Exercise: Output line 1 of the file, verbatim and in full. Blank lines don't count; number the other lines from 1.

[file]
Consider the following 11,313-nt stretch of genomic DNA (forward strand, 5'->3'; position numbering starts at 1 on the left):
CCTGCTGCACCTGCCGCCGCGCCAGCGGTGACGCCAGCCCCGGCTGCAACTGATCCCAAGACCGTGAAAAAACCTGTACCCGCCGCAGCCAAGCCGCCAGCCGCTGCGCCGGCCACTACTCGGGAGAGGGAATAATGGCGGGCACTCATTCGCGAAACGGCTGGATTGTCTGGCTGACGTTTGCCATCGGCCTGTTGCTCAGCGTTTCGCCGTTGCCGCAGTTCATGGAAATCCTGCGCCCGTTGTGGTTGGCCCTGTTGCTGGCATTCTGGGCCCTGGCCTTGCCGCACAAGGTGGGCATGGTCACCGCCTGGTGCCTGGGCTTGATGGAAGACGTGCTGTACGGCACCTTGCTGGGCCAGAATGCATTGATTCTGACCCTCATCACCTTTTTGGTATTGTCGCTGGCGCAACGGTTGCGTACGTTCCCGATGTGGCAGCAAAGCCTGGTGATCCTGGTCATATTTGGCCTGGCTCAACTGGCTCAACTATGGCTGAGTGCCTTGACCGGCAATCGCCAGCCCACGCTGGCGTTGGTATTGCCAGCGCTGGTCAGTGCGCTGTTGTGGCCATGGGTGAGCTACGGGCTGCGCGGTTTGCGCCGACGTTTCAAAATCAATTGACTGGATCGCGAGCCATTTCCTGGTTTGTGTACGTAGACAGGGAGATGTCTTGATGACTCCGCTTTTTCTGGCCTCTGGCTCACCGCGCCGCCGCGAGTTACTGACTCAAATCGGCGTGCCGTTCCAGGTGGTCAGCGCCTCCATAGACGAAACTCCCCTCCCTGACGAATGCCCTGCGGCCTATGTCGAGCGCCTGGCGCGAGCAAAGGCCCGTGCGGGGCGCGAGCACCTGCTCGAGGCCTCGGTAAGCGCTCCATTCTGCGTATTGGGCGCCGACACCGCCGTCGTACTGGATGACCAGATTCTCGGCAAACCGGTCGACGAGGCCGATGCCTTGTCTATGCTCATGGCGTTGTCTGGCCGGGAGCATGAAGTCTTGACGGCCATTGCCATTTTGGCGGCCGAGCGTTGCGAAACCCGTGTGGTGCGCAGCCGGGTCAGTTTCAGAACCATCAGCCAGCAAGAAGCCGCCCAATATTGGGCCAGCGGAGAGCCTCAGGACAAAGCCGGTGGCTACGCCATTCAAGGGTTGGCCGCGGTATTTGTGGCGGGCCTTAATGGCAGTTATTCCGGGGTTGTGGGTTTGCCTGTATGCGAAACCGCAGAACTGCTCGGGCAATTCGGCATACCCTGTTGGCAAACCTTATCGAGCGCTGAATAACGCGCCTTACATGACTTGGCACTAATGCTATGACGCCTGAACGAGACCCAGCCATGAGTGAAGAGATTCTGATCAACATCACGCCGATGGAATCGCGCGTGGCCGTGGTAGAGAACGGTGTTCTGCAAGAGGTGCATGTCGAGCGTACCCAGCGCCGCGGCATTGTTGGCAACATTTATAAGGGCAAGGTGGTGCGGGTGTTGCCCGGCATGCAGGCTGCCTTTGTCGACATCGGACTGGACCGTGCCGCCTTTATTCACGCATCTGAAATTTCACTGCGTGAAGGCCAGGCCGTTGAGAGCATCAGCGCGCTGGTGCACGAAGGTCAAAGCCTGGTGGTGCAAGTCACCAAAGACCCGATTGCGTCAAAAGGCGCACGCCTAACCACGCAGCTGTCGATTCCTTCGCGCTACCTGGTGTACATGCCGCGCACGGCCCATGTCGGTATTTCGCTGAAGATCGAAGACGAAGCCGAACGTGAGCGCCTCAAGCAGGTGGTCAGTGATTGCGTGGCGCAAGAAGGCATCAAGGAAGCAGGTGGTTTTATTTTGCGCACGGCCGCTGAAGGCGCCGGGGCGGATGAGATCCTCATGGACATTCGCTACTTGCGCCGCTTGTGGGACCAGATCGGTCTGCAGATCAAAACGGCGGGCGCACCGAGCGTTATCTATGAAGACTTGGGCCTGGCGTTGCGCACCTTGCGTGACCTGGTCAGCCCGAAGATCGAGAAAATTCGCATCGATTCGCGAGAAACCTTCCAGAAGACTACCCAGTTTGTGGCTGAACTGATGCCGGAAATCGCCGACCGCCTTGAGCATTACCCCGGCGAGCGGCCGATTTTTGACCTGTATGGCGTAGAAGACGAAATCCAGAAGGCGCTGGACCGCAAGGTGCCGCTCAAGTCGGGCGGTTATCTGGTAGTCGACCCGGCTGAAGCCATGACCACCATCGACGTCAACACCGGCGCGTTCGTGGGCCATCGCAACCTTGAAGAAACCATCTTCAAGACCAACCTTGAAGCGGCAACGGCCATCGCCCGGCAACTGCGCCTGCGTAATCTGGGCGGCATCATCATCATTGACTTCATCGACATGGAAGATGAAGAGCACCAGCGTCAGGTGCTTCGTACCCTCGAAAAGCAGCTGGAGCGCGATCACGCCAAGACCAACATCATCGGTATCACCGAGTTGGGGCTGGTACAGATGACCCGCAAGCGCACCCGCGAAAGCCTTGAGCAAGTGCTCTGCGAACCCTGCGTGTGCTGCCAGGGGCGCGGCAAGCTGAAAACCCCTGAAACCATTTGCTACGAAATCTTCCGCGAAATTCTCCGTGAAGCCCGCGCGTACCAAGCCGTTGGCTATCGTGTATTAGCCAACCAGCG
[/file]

Consider the following 11,313-nt stretch of genomic DNA (forward strand, 5'->3'; position numbering starts at 1 on the left):